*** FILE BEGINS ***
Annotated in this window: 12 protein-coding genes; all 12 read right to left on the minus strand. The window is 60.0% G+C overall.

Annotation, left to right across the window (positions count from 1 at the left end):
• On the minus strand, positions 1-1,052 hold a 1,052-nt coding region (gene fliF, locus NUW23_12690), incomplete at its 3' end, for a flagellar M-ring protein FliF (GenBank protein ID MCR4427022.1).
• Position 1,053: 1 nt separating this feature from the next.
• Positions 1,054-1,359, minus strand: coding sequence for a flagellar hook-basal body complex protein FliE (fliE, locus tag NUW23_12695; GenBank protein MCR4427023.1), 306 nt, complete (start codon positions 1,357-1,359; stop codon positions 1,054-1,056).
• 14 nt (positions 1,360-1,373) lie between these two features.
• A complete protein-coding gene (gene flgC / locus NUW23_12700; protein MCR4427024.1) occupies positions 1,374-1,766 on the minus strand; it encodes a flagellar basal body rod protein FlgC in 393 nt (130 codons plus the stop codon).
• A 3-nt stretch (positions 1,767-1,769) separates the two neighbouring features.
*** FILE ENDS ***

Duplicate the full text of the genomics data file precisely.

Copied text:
Annotated in this window: 12 protein-coding genes; all 12 read right to left on the minus strand. The window is 60.0% G+C overall.

Annotation, left to right across the window (positions count from 1 at the left end):
• On the minus strand, positions 1-1,052 hold a 1,052-nt coding region (gene fliF, locus NUW23_12690), incomplete at its 3' end, for a flagellar M-ring protein FliF (GenBank protein ID MCR4427022.1).
• Position 1,053: 1 nt separating this feature from the next.
• Positions 1,054-1,359, minus strand: coding sequence for a flagellar hook-basal body complex protein FliE (fliE, locus tag NUW23_12695; GenBank protein MCR4427023.1), 306 nt, complete (start codon positions 1,357-1,359; stop codon positions 1,054-1,056).
• 14 nt (positions 1,360-1,373) lie between these two features.
• A complete protein-coding gene (gene flgC / locus NUW23_12700; protein MCR4427024.1) occupies positions 1,374-1,766 on the minus strand; it encodes a flagellar basal body rod protein FlgC in 393 nt (130 codons plus the stop codon).
• A 3-nt stretch (positions 1,767-1,769) separates the two neighbouring features.